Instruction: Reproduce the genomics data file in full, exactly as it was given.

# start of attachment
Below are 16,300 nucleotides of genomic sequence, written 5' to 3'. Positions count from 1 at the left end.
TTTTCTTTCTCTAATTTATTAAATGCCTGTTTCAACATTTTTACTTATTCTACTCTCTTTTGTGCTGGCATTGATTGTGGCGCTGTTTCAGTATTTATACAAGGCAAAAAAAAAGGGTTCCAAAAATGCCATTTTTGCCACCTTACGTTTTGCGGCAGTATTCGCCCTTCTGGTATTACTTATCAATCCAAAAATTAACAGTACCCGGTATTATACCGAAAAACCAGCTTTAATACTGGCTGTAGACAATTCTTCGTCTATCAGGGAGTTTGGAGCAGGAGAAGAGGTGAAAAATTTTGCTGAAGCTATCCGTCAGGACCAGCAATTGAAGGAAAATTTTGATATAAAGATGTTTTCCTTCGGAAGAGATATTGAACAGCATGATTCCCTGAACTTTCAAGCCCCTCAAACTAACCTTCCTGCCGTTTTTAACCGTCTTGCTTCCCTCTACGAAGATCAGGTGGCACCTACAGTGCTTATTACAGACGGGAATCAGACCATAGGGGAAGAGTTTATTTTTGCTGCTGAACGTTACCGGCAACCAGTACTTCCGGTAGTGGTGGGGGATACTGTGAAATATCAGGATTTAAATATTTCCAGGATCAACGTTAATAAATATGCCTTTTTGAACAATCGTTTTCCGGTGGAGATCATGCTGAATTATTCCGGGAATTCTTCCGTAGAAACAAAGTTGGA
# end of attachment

Below are 16,300 nucleotides of genomic sequence, written 5' to 3'. Positions count from 1 at the left end.
TTTTCTTTCTCTAATTTATTAAATGCCTGTTTCAACATTTTTACTTATTCTACTCTCTTTTGTGCTGGCATTGATTGTGGCGCTGTTTCAGTATTTATACAAGGCAAAAAAAAAGGGTTCCAAAAATGCCATTTTTGCCACCTTACGTTTTGCGGCAGTATTCGCCCTTCTGGTATTACTTATCAATCCAAAAATTAACAGTACCCGGTATTATACCGAAAAACCAGCTTTAATACTGGCTGTAGACAATTCTTCGTCTATCAGGGAGTTTGGAGCAGGAGAAGAGGTGAAAAATTTTGCTGAAGCTATCCGTCAGGACCAGCAATTGAAGGAAAATTTTGATATAAAGATGTTTTCCTTCGGAAGAGATATTGAACAGCATGATTCCCTGAACTTTCAAGCCCCTCAAACTAACCTTCCTGCCGTTTTTAACCGTCTTGCTTCCCTCTACGAAGATCAGGTGGCACCTACAGTGCTTATTACAGACGGGAATCAGACCATAGGGGAAGAGTTTATTTTTGCTGCTGAACGTTACCGGCAACCAGTACTTCCGGTAGTGGTGGGGGATACTGTGAAATATCAGGATTTAAATATTTCCAGGATCAACGTTAATAAATATGCCTTTTTGAACAATCGTTTTCCGGTGGAGATCATGCTGAATTATTCCGGGAATTCTTCCGTAGAAACAAAGTTGGA